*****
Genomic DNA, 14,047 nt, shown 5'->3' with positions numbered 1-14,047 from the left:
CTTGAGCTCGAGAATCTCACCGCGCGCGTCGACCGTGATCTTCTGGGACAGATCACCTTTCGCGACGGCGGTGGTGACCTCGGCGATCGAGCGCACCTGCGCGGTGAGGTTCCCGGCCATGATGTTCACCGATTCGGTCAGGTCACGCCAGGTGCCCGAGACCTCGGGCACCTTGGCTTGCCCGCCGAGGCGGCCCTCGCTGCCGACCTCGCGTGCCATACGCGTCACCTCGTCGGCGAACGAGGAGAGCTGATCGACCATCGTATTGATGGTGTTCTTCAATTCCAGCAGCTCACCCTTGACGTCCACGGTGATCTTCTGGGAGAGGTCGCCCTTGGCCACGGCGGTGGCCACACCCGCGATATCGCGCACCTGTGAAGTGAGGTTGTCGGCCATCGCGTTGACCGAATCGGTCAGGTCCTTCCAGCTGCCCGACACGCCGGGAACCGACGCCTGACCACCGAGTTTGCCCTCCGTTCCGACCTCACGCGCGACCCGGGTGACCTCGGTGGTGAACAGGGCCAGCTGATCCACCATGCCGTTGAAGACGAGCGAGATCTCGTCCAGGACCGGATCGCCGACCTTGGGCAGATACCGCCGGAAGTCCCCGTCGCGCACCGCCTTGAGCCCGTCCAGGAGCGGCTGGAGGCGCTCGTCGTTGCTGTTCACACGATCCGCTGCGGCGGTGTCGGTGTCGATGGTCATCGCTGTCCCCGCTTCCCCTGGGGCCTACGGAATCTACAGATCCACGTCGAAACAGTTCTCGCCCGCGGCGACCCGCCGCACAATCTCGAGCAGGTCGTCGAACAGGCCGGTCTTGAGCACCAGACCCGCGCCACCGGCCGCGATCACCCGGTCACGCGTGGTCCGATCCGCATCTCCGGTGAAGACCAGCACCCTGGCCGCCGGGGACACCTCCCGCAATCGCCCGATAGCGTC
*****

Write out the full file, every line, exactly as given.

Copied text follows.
Genomic DNA, 14,047 nt, shown 5'->3' with positions numbered 1-14,047 from the left:
CTTGAGCTCGAGAATCTCACCGCGCGCGTCGACCGTGATCTTCTGGGACAGATCACCTTTCGCGACGGCGGTGGTGACCTCGGCGATCGAGCGCACCTGCGCGGTGAGGTTCCCGGCCATGATGTTCACCGATTCGGTCAGGTCACGCCAGGTGCCCGAGACCTCGGGCACCTTGGCTTGCCCGCCGAGGCGGCCCTCGCTGCCGACCTCGCGTGCCATACGCGTCACCTCGTCGGCGAACGAGGAGAGCTGATCGACCATCGTATTGATGGTGTTCTTCAATTCCAGCAGCTCACCCTTGACGTCCACGGTGATCTTCTGGGAGAGGTCGCCCTTGGCCACGGCGGTGGCCACACCCGCGATATCGCGCACCTGTGAAGTGAGGTTGTCGGCCATCGCGTTGACCGAATCGGTCAGGTCCTTCCAGCTGCCCGACACGCCGGGAACCGACGCCTGACCACCGAGTTTGCCCTCCGTTCCGACCTCACGCGCGACCCGGGTGACCTCGGTGGTGAACAGGGCCAGCTGATCCACCATGCCGTTGAAGACGAGCGAGATCTCGTCCAGGACCGGATCGCCGACCTTGGGCAGATACCGCCGGAAGTCCCCGTCGCGCACCGCCTTGAGCCCGTCCAGGAGCGGCTGGAGGCGCTCGTCGTTGCTGTTCACACGATCCGCTGCGGCGGTGTCGGTGTCGATGGTCATCGCTGTCCCCGCTTCCCCTGGGGCCTACGGAATCTACAGATCCACGTCGAAACAGTTCTCGCCCGCGGCGACCCGCCGCACAATCTCGAGCAGGTCGTCGAACAGGCCGGTCTTGAGCACCAGACCCGCGCCACCGGCCGCGATCACCCGGTCACGCGTGGTCCGATCCGCATCTCCGGTGAAGACCAGCACCCTGGCCGCCGGGGACACCTCCCGCAATCGCCCGATAGCGTC